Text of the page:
Protein palmitoylation is a widely employed eukaryotic strategy for the spacio-temporal control of protein localization and function [13], [14]. Previous work in our lab and others showed that palmitoylated proteins play key roles in the organization and function of the IMC [15][17]. Additionally, the armadillo-repeat containing protein TgARO is recruited to the cytoplasmic face of the rhoptries via palmitoylation, indicating that this modification is also involved in rhoptry biology [18]. More broadly, a recently reported “palmitoylome” in Plasmodium falciparum revealed that this modification is extensively applied to parasite proteins implicated in many unique processes that are critical for pathogenesis [19]. Covalent attachment of palmitate to protein substrates is catalyzed by two palmitoyl acyl transferase (PAT) enzyme classes: the membrane bound O-acyl transferase (MBOAT) family and the Asp-His-His-Cys cysteine-rich domain (DHHC-CRD) family. Generally, MBOATs palmitoylate secreted proteins while DHHC-CRD PATs act on non-secreted substrates to recruit them to target membrane systems [20]. The Toxoplasma genome encodes three putative MBOAT family homologs. In contrast, 18 DHHC-CRD containing proteins are encoded, a relatively large number for a single-celled organism (mammals encode 23, S. cerevisiae encodes 7, Giardia lamblia encodes 9 and Trypanosoma brucei encodes 12), suggesting that palmitoylation of intracellular proteins has been extensively outfitted to serve the unique organelle systems in this parasite [21][23]. However, it should be noted that other apicomplexans appear to encode fewer DHHC-CRD proteins, such as P. falciparum which encodes 12. The localization and function of any of the DHHC-CRD proteins resident within apicomplexan-specific organelles remains to be determined.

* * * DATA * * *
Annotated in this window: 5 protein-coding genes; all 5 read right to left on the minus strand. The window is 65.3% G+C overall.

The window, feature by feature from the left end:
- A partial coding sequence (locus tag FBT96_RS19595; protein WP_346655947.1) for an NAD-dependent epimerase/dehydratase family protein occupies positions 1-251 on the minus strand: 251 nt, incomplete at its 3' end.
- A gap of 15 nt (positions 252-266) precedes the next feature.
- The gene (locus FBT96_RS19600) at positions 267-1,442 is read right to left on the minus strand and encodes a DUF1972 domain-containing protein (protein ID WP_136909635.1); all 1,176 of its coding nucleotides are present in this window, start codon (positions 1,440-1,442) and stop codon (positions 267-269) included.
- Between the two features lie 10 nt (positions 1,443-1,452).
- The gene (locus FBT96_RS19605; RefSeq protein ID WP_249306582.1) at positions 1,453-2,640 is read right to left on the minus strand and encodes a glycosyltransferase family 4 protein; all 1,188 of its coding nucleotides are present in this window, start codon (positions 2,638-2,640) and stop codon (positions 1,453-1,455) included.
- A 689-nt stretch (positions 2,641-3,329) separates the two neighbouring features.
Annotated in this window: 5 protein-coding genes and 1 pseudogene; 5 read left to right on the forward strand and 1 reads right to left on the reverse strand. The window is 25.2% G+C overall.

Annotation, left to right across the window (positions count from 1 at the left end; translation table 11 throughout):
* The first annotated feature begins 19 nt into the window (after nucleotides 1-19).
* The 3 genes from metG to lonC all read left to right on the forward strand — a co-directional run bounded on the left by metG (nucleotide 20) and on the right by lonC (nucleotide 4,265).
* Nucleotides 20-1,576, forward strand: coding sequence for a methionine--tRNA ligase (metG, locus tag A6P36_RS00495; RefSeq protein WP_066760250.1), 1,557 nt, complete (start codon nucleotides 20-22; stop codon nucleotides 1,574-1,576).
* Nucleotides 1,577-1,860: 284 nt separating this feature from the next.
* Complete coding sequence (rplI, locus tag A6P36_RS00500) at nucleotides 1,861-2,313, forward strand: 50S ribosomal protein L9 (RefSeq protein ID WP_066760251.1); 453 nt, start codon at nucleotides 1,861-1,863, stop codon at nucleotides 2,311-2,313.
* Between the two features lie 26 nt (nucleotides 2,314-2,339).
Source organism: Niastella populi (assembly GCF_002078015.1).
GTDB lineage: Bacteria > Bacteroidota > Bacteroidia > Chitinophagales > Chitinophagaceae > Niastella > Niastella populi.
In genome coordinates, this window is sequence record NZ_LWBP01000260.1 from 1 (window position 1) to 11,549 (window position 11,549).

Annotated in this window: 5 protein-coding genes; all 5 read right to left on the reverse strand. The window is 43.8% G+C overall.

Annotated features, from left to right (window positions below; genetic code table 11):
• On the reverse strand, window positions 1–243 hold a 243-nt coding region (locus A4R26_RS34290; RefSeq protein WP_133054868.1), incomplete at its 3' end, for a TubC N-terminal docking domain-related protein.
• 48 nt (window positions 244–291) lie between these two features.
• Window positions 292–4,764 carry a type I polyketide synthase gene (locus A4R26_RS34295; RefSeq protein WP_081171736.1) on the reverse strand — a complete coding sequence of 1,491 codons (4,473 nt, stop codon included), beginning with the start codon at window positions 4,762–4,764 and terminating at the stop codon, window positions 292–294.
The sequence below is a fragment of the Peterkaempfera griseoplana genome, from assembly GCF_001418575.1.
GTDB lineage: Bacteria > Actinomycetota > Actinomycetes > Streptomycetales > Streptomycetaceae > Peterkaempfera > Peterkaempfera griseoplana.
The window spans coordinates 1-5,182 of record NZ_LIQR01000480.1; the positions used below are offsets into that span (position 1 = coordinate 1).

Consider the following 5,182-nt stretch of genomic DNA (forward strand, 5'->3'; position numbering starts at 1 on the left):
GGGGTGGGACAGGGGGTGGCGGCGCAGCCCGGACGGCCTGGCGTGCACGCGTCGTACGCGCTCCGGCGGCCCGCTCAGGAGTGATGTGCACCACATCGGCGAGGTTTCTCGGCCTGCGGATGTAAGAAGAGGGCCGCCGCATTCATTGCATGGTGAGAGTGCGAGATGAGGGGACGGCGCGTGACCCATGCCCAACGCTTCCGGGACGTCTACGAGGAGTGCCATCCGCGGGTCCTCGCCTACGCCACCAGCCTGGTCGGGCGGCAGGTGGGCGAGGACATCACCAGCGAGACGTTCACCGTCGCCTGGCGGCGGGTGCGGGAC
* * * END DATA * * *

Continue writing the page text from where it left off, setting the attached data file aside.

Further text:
In this work, we employ a candidate gene strategy to identify both rhoptry and IMC DHHC-CRD PATs in the model apicomplexan Toxoplasma. To explore the role of palmitoylation in rhoptry biology, we perform a conditional knockdown of the rhoptry PAT (named TgDHHC7). Interestingly, elimination of this enzyme results in a loss of apical rhoptry tethering with the organelles instead scattered throughout the cytosol. While the positioning of the rhoptries in this mutant is completely disrupted, the biogenesis, morphology and cargo sorting of the organelles are not impacted. Likewise, other secretory organelles are unaffected by loss of TgDHHC7. Parasites with dispersed rhoptries are completely unable to invade host cells, but motility, attachment and egress are not impacted, revealing the precise role of the rhoptries and demonstrating that their positioning is critical for function. We use mutagenesis to show that the divergent N-terminal region of TgDHHC7 is dispensable for both targeting and function while a short C-terminal region is required for rhoptry localization. A mutant version of TgDHHC7 lacking a key residue predicted to be required for catalytic activity fails to rescue rhoptry function, strongly suggesting that palmitoylation activity is required for tethering. Finally, we provide evidence that TgARO is a key substrate recruited by TgDHHC7 to facilitate rhoptry apical organization by showing that conditional knockdown of TgARO produces the same dispersed rhoptry phenotype that results from knockdown of TgDHHC7. These results demonstrate the importance of protein palmitoylation for apicomplexan biology and provide new insight into the polarization of the Toxoplasma cell and rhoptry biosynthesis and function.